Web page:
BOSTON >> Republican Donald Trump cruised to an easy victory in Massachusetts on Tuesday as Hillary Clinton and Bernie Sanders battled for the nod from Bay State Democrats in the presidential primary contests.
While Clinton had much of the party establishment behind her, Sanders banked on strong support from the state's college-age voters to help keep his candidacy afloat.
Republican voters gave Trump the win over fellow Republican candidates Marco Rubio, Ted Cruz, John Kasich and Ben Carson, who were hoping for strong second place finishes.
For Republicans, Massachusetts has 42 delegates awarded on a proportional basis. That means multiple candidates will likely receive delegates. All GOP delegates are awarded based on the primary tally.
For Democrats the process is a bit trickier.
Massachusetts has 116 Democratic delegates. Of those, 25 are superdelegates free to back whichever candidate they want. At least 17 already have pledged support to Clinton and one is backing Sanders, according to an Associated Press survey. The remaining 91 delegates are awarded on a proportional basis — rather than winner-take-all.
Polls closed at 8 p.m.
The day wasn't without its moments of drama.
Massachusetts Secretary of State William Galvin said he had to remind the Clinton campaign about state election laws after former President Bill Clinton greeted voters at a polling location in the West Roxbury neighborhood of Boston around 9:35 a.m.
Clinton spoke with voters outside the polling location before heading inside with Boston Mayor Marty Walsh, a Hillary Clinton supporter, and again greeted voters.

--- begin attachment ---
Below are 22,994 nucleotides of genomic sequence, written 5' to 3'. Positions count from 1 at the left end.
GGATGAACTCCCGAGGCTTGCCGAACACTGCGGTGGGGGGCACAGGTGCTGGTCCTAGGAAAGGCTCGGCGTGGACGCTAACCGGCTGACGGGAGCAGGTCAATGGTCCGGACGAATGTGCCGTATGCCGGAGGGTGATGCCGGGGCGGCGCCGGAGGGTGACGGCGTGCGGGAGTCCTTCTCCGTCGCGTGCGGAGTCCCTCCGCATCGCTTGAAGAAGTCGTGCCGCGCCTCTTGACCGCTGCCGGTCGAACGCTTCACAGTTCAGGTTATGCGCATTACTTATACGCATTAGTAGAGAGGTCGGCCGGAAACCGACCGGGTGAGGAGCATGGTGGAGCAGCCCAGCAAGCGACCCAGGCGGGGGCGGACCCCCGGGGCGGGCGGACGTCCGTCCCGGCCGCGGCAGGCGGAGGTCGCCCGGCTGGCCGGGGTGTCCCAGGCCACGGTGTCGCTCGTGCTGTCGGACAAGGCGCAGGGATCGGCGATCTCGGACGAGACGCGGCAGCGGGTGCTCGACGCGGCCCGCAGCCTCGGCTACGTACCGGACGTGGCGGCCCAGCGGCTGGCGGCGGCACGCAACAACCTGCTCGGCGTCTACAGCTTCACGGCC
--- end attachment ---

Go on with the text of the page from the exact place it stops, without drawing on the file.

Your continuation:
State law says no one may solicit a person's vote within 150 feet of a polling location.
Galvin said Bill Clinton also created a traffic jam outside a New Bedford polling location later in the day when he addressed voters on the street — but voters still were able to cast ballots.
Throughout the day voters seemed eager to have their voices heard.
Independent voter Tyler Murphy, a 26-year-old Boston resident who works as a project manager for a construction company, said he voted for Trump, calling the New York businessman the "wakeup call" the country needs.
"I think he is undeniably wrong on a lot of things," Murphy said. "Ultimately, if we have to elect someone who is borderline crazy to get people to understand what's going on, then that's what we have to do."
Vivien Gattie, 72, a registered Democrat who voted for Barack Obama in the last two presidential elections, said she reluctantly picked Clinton "because I think she can win."
"I can't get excited for Bernie Sanders," she said after voting at Boston City Hall.
At 3 p.m., 81,372 voters had cast ballots in the city.
Galvin said that's well ahead of the previous record high in 2008, when 66,539 Boston voters had cast ballots by 3 p.m. during that year's presidential primary.
The 2008 contest set a record high for presidential primaries with about 1.8 million total ballots cast statewide.
By 7 p.m. the number of votes cast in Boston topped 120,000.
Galvin, a Democrat, said one hint that turnout would be high is that 20,000 Massachusetts voters have left the Democratic party since Jan. 1. Most are now considered unenrolled, but about 3,500 switched to the Republican Party. Galvin attributes the switch to the "Trump phenomenon."
Republican Massachusetts Gov. Charlie Baker cast his ballot in his hometown of Swampscott, but he's not saying who earned his vote.
He did, however, say who he did not vote for — Trump or Cruz.
Dave Pirie, a 69-year-old retiree who cast his ballot early Tuesday afternoon in the Boston suburb of Framingham, said his decision to support Bernie Sanders came down to a single word — trust.
"I don't trust Hillary, I don't trust her at all," said Pirie.
Associated Press writers Mark Pratt, Philip Marcelo and Bob Salsberg contributed to this report.